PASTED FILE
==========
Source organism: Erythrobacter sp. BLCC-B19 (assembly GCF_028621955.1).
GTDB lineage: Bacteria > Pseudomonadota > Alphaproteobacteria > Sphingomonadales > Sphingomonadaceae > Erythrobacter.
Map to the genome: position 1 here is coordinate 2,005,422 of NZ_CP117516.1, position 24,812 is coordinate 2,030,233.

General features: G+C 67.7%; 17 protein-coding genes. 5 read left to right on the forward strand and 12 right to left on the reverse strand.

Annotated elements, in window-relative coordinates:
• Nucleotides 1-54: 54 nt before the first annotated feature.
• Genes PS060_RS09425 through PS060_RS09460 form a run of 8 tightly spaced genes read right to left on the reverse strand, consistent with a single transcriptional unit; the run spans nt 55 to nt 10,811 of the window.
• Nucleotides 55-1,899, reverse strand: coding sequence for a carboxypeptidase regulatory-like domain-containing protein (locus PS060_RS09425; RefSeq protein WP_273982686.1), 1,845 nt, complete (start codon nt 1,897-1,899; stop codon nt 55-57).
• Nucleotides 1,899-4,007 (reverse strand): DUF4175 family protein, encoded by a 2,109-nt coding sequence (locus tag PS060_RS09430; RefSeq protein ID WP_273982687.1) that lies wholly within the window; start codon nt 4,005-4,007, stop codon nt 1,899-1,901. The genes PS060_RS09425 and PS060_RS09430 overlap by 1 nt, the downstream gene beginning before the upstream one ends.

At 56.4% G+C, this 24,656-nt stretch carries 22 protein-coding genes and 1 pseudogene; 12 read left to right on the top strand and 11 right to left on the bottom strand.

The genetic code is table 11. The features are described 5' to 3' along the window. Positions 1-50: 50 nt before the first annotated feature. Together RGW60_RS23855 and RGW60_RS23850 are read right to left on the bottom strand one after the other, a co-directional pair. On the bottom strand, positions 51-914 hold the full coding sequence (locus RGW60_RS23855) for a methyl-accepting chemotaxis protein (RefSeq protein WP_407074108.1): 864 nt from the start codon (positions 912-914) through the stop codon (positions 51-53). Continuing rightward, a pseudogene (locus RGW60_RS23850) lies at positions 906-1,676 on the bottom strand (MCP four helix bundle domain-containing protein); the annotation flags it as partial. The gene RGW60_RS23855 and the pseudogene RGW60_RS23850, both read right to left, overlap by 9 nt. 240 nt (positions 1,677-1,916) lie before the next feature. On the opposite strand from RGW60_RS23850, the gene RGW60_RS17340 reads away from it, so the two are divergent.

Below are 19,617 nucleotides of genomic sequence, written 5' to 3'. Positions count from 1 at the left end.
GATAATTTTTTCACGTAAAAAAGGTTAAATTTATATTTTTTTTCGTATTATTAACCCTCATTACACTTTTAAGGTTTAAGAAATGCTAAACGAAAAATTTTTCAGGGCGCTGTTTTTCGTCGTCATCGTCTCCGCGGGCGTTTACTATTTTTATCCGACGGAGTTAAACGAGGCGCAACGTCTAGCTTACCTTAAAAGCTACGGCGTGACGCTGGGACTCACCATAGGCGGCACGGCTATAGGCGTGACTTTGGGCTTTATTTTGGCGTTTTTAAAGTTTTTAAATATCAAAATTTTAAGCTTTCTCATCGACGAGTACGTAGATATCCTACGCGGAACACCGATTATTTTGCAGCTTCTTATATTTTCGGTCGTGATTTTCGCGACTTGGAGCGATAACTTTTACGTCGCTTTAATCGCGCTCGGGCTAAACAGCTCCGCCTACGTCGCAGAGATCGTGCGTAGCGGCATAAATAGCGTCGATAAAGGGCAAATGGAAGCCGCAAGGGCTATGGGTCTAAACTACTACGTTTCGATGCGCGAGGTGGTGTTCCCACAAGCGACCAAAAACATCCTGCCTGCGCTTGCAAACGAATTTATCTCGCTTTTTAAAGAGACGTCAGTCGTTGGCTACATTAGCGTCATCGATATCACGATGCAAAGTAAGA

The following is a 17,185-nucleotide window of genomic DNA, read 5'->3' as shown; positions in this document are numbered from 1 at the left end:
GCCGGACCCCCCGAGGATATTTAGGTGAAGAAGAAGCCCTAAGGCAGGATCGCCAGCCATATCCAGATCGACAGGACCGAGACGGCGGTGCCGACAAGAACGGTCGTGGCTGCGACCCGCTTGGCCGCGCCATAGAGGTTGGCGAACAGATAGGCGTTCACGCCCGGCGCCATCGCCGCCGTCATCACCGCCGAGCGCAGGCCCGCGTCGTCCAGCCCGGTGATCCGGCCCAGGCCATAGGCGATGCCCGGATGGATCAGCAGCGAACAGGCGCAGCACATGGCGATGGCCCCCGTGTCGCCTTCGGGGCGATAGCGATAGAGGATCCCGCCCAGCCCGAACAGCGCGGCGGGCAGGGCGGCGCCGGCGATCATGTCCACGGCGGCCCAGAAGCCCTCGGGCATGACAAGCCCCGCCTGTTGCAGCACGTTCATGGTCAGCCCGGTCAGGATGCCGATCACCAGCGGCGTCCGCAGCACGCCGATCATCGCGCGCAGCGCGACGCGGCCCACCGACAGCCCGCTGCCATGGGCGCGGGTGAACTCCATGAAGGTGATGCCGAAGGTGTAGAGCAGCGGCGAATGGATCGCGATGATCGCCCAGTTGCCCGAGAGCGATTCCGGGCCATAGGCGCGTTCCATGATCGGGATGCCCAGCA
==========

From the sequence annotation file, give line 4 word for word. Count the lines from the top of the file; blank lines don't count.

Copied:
General features: G+C 67.7%; 17 protein-coding genes. 5 read left to right on the forward strand and 12 right to left on the reverse strand.